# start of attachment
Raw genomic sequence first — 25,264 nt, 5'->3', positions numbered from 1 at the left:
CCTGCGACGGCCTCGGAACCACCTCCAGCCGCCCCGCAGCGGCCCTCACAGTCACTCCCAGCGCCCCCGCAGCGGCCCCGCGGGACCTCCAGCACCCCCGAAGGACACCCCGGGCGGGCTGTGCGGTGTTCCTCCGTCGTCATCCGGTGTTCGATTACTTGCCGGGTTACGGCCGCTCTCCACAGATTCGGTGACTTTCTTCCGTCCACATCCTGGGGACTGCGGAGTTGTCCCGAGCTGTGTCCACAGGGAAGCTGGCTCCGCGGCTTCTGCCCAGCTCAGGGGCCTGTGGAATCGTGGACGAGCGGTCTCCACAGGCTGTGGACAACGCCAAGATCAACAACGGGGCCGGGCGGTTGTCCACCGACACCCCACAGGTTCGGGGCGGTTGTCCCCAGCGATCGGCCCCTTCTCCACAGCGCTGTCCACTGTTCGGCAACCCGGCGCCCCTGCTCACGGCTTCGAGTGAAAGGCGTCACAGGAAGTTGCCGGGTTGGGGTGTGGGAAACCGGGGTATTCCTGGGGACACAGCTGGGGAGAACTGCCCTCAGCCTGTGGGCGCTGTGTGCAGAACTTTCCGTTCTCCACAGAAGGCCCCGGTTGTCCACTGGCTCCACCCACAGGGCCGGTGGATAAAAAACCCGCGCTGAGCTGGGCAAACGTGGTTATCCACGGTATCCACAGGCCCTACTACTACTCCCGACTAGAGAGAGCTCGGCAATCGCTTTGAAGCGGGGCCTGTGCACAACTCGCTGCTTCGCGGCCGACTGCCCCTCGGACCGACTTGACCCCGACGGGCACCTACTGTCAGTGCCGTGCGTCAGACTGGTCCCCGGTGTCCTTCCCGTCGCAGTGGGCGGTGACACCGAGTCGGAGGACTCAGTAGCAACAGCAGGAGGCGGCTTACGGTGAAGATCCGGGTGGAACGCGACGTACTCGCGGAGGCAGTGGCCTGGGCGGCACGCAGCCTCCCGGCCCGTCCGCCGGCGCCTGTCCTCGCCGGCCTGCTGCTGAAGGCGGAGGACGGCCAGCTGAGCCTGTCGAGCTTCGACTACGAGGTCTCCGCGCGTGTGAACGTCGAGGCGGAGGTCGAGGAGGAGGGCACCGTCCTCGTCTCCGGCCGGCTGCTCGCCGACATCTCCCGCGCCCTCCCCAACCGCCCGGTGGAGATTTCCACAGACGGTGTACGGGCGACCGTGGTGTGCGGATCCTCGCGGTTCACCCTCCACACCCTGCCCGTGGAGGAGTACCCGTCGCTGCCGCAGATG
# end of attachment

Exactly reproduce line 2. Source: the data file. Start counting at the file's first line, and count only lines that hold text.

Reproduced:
CCTGCGACGGCCTCGGAACCACCTCCAGCCGCCCCGCAGCGGCCCTCACAGTCACTCCCAGCGCCCCCGCAGCGGCCCCGCGGGACCTCCAGCACCCCCGAAGGACACCCCGGGCGGGCTGTGCGGTGTTCCTCCGTCGTCATCCGGTGTTCGATTACTTGCCGGGTTACGGCCGCTCTCCACAGATTCGGTGACTTTCTTCCGTCCACATCCTGGGGACTGCGGAGTTGTCCCGAGCTGTGTCCACAGGGAAGCTGGCTCCGCGGCTTCTGCCCAGCTCAGGGGCCTGTGGAATCGTGGACGAGCGGTCTCCACAGGCTGTGGACAACGCCAAGATCAACAACGGGGCCGGGCGGTTGTCCACCGACACCCCACAGGTTCGGGGCGGTTGTCCCCAGCGATCGGCCCCTTCTCCACAGCGCTGTCCACTGTTCGGCAACCCGGCGCCCCTGCTCACGGCTTCGAGTGAAAGGCGTCACAGGAAGTTGCCGGGTTGGGGTGTGGGAAACCGGGGTATTCCTGGGGACACAGCTGGGGAGAACTGCCCTCAGCCTGTGGGCGCTGTGTGCAGAACTTTCCGTTCTCCACAGAAGGCCCCGGTTGTCCACTGGCTCCACCCACAGGGCCGGTGGATAAAAAACCCGCGCTGAGCTGGGCAAACGTGGTTATCCACGGTATCCACAGGCCCTACTACTACTCCCGACTAGAGAGAGCTCGGCAATCGCTTTGAAGCGGGGCCTGTGCACAACTCGCTGCTTCGCGGCCGACTGCCCCTCGGACCGACTTGACCCCGACGGGCACCTACTGTCAGTGCCGTGCGTCAGACTGGTCCCCGGTGTCCTTCCCGTCGCAGTGGGCGGTGACACCGAGTCGGAGGACTCAGTAGCAACAGCAGGAGGCGGCTTACGGTGAAGATCCGGGTGGAACGCGACGTACTCGCGGAGGCAGTGGCCTGGGCGGCACGCAGCCTCCCGGCCCGTCCGCCGGCGCCTGTCCTCGCCGGCCTGCTGCTGAAGGCGGAGGACGGCCAGCTGAGCCTGTCGAGCTTCGACTACGAGGTCTCCGCGCGTGTGAACGTCGAGGCGGAGGTCGAGGAGGAGGGCACCGTCCTCGTCTCCGGCCGGCTGCTCGCCGACATCTCCCGCGCCCTCCCCAACCGCCCGGTGGAGATTTCCACAGACGGTGTACGGGCGACCGTGGTGTGCGGATCCTCGCGGTTCACCCTCCACACCCTGCCCGTGGAGGAGTACCCGTCGCTGCCGCAGATG